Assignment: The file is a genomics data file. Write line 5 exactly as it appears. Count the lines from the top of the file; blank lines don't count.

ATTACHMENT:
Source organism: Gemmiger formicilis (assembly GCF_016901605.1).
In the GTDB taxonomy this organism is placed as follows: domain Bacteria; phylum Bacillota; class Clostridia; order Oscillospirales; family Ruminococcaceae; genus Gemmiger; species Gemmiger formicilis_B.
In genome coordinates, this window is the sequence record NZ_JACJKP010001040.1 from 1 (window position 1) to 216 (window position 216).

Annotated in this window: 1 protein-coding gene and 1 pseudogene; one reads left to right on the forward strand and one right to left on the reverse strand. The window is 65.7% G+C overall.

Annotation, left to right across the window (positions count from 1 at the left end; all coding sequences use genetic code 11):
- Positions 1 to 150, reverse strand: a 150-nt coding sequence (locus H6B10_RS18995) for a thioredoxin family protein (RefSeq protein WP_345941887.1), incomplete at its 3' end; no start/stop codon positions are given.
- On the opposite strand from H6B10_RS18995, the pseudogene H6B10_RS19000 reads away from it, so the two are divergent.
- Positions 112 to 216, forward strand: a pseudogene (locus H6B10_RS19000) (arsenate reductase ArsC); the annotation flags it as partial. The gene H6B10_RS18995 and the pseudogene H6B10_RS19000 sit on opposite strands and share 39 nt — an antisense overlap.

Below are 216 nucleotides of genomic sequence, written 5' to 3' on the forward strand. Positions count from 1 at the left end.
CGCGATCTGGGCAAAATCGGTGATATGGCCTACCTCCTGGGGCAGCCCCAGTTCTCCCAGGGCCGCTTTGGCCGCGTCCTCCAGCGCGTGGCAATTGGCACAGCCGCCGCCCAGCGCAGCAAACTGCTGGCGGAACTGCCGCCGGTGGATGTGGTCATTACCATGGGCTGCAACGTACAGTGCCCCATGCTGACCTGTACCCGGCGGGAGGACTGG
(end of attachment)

Annotation, left to right across the window (positions count from 1 at the left end; all coding sequences use genetic code 11):